Myths versus Fact
FASD Fallacies and Facts
Myth #1 FASD is readily apparent from a person’s looks.
The Facts • The majority of people with FASD show no physical symptoms of the disability. Research has revealed only a short period during pregnancy when alcohol use can affect a child’s facial features.
Myth #2 FASD occurs only when mothers binge drink or are alcoholics. Drinking in moderation won’t cause FASD.
The Facts • There is no known safe amount of alcohol during pregnancy, and there is no “safe time” to drink alcohol during pregnancy.
Myth #3 Behaviour is a choice. People with FASD just need to try harder.
The Facts • The brain damage associated with FASD often makes it extremely difficult for individuals to control their behaviour. It is not a choice.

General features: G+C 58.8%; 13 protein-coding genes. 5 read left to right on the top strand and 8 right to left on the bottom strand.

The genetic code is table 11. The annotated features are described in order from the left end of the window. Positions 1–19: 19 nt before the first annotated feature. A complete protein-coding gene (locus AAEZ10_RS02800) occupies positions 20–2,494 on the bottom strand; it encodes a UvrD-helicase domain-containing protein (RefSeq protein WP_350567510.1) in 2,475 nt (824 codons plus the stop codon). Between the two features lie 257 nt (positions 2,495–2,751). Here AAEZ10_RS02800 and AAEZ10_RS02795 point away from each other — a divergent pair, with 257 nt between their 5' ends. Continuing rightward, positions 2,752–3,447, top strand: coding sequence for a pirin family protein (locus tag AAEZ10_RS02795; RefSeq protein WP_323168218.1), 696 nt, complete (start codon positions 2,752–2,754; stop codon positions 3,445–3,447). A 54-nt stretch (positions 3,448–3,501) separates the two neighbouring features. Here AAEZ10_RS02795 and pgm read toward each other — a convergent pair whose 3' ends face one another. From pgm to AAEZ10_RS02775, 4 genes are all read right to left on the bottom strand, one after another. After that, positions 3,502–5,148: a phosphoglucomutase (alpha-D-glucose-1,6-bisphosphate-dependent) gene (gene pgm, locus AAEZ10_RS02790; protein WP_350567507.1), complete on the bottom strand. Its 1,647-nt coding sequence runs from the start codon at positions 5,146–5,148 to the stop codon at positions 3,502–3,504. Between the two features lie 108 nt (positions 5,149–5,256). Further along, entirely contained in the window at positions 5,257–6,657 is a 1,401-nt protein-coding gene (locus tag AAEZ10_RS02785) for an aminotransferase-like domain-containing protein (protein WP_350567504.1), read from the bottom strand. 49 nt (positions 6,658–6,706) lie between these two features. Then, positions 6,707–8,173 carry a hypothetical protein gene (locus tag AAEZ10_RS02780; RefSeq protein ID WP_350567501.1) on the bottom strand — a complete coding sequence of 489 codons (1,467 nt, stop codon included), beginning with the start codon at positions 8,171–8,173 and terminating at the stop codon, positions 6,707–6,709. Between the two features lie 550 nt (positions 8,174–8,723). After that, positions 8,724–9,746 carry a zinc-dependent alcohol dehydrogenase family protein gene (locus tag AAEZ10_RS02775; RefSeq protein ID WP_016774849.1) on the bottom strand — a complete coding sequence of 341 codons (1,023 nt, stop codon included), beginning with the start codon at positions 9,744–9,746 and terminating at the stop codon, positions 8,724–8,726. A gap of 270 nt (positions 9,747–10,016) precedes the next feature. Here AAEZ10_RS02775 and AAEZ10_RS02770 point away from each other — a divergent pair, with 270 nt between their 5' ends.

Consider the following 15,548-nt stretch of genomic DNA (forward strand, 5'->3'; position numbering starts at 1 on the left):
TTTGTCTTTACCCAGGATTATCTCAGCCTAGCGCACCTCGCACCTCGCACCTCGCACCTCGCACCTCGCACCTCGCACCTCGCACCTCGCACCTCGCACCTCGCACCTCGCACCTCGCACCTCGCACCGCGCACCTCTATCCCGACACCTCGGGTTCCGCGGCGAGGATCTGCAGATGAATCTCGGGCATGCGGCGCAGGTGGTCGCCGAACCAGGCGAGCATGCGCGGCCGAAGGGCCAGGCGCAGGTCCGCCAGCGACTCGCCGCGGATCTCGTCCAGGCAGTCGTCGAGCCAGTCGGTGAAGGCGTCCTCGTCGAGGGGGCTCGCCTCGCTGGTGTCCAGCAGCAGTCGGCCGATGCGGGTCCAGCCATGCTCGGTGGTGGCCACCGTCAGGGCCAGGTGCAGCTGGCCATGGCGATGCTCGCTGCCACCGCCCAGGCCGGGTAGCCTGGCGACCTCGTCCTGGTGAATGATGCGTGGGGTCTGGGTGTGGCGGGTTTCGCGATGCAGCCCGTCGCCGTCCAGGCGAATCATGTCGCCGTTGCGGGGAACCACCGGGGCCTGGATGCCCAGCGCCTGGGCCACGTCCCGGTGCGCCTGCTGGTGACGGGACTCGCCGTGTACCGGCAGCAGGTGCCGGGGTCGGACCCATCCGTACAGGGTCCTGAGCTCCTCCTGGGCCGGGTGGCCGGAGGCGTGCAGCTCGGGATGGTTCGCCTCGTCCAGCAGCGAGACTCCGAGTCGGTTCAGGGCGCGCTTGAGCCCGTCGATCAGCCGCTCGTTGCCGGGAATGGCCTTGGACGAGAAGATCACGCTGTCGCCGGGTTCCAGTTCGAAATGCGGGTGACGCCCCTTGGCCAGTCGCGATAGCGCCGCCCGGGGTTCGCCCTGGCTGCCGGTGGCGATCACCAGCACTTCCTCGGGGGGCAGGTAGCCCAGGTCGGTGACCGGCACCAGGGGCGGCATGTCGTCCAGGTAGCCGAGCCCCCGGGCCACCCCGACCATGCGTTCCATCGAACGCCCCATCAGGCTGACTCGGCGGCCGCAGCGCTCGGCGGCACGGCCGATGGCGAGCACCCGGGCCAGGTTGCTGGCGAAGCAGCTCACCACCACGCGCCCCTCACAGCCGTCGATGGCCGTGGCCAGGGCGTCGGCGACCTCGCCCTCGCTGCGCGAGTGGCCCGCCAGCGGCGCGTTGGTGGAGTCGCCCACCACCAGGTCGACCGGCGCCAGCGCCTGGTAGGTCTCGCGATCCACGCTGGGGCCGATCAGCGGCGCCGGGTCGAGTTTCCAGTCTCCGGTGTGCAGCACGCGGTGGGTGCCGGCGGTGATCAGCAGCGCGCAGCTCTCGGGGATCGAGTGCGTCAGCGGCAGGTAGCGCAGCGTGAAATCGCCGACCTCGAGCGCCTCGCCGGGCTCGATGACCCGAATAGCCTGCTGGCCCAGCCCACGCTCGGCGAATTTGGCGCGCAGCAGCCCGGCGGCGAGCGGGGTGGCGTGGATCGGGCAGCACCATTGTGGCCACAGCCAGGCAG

Myth #4 FASD affects children and adolescents. Adults don’t have it.
The Facts • FASD is a permanent, life-long disability. Rather than being able to “outgrow” FASD, many adults face greater challenges as they get older because their behaviour becomes less acceptable.
Myth #5 FASD is an Aboriginal disease. Only Aboriginals have FASD.
The Facts • FASD is solely and directly the result of prenatal exposure to alcohol. It affects people of all races, ages, cultures, classes, genders and sexualities.
Myth #6 FASD is just the latest trendy disability.
The Facts • There have always been people affected by FASD, but only recently has the enormous prevalence of this developmental delay become recognised.